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What would Adolf Meyer have thought of the neo-Kraepelinian approach?

Published online by Cambridge University Press:  02 January 2018

D. B. Double*
Affiliation:
University Department of Psychiatry, Northern General Hospital, Sheffield S5 7AU
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Because of the problem of diagnostic unreliability in psychiatry, there has been a trend over recent years to create explicit diagnostic criteria, such as the Research Diagnostic Criteria and DSM–III. This movement has been called neo-Kraepelinian (Klerman, 1978) as it promotes many of the ideas associated with the views of Kraepelin, regarded as the founder of modern psychiatry. It favours a biological approach and arose partially as a response to attacks on the ‘medical model’ in psychiatry.

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Creative Common License - CCCreative Common License - BY
This is an Open Access article, distributed under the terms of the Creative Commons Attribution (CC-BY) license (http://creativecommons.org/licenses/by/4.0/), which permits unrestricted re-use, distribution, and reproduction in any medium, provided the original work is properly cited.
Copyright
Copyright © Royal College of Psychiatrists, 1990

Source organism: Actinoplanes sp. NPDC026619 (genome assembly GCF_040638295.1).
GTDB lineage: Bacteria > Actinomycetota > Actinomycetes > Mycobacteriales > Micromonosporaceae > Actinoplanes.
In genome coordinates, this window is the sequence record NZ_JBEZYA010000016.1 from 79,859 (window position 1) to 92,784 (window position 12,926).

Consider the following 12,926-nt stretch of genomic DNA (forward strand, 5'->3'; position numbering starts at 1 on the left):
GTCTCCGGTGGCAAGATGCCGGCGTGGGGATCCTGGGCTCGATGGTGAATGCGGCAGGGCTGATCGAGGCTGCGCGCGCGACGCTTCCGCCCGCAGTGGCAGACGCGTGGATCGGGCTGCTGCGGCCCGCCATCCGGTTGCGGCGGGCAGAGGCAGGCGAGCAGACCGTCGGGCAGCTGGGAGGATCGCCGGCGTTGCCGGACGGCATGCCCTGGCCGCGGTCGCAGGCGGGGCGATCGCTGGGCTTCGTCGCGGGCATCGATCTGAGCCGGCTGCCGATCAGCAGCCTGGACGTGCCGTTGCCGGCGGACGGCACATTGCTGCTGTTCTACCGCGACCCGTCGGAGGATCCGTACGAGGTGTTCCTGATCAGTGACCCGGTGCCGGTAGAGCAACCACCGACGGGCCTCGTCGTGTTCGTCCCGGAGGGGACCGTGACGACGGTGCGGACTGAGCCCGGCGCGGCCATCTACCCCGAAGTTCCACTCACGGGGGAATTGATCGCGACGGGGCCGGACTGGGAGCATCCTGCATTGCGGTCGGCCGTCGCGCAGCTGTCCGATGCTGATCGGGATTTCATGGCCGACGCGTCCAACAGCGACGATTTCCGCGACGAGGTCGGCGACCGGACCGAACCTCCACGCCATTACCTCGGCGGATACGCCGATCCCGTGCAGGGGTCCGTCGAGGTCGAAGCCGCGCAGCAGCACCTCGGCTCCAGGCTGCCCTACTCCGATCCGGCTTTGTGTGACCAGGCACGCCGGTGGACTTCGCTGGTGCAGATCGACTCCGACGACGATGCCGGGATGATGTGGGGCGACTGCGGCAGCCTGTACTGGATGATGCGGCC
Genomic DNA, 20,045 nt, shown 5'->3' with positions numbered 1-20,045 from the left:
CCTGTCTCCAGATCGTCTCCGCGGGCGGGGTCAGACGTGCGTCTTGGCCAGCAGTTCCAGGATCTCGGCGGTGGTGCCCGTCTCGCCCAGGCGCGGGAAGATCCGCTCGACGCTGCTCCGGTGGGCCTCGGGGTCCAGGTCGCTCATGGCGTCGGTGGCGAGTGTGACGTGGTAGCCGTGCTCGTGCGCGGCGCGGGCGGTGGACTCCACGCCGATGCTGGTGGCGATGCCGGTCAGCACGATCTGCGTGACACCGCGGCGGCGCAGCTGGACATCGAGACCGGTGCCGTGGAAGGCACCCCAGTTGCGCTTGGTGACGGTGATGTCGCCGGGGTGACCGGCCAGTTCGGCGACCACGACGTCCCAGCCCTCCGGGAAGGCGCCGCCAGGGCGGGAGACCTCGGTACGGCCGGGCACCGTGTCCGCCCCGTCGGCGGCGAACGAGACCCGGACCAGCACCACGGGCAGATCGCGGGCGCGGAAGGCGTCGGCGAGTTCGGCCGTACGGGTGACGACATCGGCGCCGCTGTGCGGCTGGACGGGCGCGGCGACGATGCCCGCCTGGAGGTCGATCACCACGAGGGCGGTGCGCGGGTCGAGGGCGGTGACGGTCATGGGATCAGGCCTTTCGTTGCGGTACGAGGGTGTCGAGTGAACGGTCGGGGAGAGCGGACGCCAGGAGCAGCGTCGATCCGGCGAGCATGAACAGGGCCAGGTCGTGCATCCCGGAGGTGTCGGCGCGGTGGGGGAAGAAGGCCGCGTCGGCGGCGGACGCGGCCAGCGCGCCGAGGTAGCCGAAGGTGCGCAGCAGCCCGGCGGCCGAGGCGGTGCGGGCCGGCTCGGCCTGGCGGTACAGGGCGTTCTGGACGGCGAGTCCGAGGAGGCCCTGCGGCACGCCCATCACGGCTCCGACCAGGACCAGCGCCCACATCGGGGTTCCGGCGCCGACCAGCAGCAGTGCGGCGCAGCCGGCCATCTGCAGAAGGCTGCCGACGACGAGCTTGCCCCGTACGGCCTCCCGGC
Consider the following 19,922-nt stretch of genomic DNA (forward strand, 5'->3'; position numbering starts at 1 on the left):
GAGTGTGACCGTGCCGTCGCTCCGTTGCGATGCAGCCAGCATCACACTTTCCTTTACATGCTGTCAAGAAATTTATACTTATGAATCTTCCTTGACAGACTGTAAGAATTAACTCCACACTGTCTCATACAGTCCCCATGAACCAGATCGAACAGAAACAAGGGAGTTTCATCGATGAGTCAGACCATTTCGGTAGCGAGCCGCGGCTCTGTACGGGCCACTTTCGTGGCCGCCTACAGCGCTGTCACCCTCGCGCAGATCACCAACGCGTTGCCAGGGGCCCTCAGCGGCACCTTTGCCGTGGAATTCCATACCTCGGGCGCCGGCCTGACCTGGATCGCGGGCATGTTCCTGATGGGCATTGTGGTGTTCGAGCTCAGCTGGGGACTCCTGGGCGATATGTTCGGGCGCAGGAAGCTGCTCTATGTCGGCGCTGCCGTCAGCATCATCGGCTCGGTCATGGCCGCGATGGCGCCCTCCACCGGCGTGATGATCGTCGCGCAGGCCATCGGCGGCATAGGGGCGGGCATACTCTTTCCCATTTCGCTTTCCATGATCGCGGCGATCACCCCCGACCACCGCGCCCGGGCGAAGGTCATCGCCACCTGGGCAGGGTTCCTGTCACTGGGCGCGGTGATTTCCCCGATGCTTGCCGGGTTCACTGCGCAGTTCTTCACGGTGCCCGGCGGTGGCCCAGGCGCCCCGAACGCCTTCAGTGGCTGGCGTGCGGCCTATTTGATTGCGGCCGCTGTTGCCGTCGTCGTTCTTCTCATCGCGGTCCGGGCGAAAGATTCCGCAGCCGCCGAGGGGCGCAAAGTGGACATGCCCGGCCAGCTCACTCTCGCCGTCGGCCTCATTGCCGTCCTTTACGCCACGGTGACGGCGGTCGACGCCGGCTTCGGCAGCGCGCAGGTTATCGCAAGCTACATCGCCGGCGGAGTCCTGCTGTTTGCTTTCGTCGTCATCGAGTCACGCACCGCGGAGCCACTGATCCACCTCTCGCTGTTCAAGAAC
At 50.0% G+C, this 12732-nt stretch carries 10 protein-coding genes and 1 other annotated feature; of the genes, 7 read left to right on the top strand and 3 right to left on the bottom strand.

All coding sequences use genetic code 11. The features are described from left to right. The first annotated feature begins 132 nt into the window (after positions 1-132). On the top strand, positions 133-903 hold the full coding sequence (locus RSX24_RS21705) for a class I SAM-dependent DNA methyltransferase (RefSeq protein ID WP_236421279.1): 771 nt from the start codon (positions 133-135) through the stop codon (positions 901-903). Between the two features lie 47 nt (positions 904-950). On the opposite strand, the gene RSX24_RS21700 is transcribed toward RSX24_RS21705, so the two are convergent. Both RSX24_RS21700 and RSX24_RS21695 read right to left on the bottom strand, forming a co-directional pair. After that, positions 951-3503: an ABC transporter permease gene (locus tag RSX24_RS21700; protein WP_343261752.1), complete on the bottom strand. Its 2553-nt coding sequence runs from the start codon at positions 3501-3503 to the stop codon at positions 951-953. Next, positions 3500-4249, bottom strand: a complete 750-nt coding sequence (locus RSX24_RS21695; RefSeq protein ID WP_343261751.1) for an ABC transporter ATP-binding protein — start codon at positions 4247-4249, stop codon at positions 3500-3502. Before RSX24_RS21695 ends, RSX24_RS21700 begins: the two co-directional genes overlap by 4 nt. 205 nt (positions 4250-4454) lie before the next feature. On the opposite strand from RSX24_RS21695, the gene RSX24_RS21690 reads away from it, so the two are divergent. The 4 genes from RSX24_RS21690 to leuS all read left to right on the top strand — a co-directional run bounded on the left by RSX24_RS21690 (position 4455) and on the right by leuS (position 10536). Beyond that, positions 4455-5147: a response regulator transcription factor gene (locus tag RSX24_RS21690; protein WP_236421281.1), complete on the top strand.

References

Klerman, G. L. (1978) The evolution of a scientific nosology. In Schizophrenia: Science and Practice (Ed. Shershow, J. C.). Cambridge, Mass: Harvard University Press.Google Scholar
Meyer, A. (1951 and 1952) Collected Papers (Four Volumes). (Ed. Winters, E.). Baltimore: John Hopkins Press.Google Scholar
Shepherd, M. (1986) A representative psychiatrist: the career, contributions and legacies of Sir Aubrey Lewis. Psychological Medicine Monograph Supplement 10.Google Scholar
Slater, E. & Roth, M. (1969) Clinical Psychiatry Third Edition. London: Bailliere, Tindall & Cassell.Google Scholar
Stengel, E. (1968) Book Review Inquiries in Psychiatry and The State of Psychiatry by Sir Aubrey Lewis. British Journal of Psychiatry, 114, 127129.Google Scholar
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